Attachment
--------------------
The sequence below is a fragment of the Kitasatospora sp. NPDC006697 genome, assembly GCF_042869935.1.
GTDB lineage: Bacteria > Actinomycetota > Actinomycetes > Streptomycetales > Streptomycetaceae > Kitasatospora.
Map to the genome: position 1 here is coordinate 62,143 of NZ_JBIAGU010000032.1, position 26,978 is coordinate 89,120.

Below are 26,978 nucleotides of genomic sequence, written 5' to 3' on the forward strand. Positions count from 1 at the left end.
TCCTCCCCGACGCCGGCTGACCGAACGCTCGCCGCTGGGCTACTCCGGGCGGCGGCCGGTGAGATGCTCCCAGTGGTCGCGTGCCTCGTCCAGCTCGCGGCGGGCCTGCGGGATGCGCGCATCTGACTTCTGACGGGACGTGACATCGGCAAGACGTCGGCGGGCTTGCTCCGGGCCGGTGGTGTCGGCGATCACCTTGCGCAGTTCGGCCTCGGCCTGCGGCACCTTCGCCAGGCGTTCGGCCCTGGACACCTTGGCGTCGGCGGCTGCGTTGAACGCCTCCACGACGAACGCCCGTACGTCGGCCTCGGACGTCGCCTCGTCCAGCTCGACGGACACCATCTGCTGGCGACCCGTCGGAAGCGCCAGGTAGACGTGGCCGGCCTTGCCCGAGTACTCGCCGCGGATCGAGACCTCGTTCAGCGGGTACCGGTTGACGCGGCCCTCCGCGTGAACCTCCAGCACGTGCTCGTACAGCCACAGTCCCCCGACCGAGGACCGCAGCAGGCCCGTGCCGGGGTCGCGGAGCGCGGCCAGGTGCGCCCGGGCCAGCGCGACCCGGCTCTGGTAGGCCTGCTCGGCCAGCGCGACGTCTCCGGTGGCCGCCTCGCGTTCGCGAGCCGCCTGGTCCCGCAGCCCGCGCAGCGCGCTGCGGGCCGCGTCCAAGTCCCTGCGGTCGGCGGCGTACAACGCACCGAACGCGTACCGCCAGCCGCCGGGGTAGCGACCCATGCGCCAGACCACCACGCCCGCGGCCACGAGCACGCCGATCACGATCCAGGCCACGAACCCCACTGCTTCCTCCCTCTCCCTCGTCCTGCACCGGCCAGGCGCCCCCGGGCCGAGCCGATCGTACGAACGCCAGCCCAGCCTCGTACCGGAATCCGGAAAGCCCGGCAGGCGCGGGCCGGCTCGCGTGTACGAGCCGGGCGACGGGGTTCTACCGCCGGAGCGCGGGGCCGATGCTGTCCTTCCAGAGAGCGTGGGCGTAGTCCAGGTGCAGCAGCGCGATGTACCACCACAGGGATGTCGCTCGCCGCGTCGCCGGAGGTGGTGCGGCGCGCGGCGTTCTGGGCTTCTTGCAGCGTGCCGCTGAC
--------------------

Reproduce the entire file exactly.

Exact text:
The sequence below is a fragment of the Kitasatospora sp. NPDC006697 genome, assembly GCF_042869935.1.
GTDB lineage: Bacteria > Actinomycetota > Actinomycetes > Streptomycetales > Streptomycetaceae > Kitasatospora.
Map to the genome: position 1 here is coordinate 62,143 of NZ_JBIAGU010000032.1, position 26,978 is coordinate 89,120.

Below are 26,978 nucleotides of genomic sequence, written 5' to 3' on the forward strand. Positions count from 1 at the left end.
TCCTCCCCGACGCCGGCTGACCGAACGCTCGCCGCTGGGCTACTCCGGGCGGCGGCCGGTGAGATGCTCCCAGTGGTCGCGTGCCTCGTCCAGCTCGCGGCGGGCCTGCGGGATGCGCGCATCTGACTTCTGACGGGACGTGACATCGGCAAGACGTCGGCGGGCTTGCTCCGGGCCGGTGGTGTCGGCGATCACCTTGCGCAGTTCGGCCTCGGCCTGCGGCACCTTCGCCAGGCGTTCGGCCCTGGACACCTTGGCGTCGGCGGCTGCGTTGAACGCCTCCACGACGAACGCCCGTACGTCGGCCTCGGACGTCGCCTCGTCCAGCTCGACGGACACCATCTGCTGGCGACCCGTCGGAAGCGCCAGGTAGACGTGGCCGGCCTTGCCCGAGTACTCGCCGCGGATCGAGACCTCGTTCAGCGGGTACCGGTTGACGCGGCCCTCCGCGTGAACCTCCAGCACGTGCTCGTACAGCCACAGTCCCCCGACCGAGGACCGCAGCAGGCCCGTGCCGGGGTCGCGGAGCGCGGCCAGGTGCGCCCGGGCCAGCGCGACCCGGCTCTGGTAGGCCTGCTCGGCCAGCGCGACGTCTCCGGTGGCCGCCTCGCGTTCGCGAGCCGCCTGGTCCCGCAGCCCGCGCAGCGCGCTGCGGGCCGCGTCCAAGTCCCTGCGGTCGGCGGCGTACAACGCACCGAACGCGTACCGCCAGCCGCCGGGGTAGCGACCCATGCGCCAGACCACCACGCCCGCGGCCACGAGCACGCCGATCACGATCCAGGCCACGAACCCCACTGCTTCCTCCCTCTCCCTCGTCCTGCACCGGCCAGGCGCCCCCGGGCCGAGCCGATCGTACGAACGCCAGCCCAGCCTCGTACCGGAATCCGGAAAGCCCGGCAGGCGCGGGCCGGCTCGCGTGTACGAGCCGGGCGACGGGGTTCTACCGCCGGAGCGCGGGGCCGATGCTGTCCTTCCAGAGAGCGTGGGCGTAGTCCAGGTGCAGCAGCGCGATGTACCACCACAGGGATGTCGCTCGCCGCGTCGCCGGAGGTGGTGCGGCGCGCGGCGTTCTGGGCTTCTTGCAGCGTGCCGCTGAC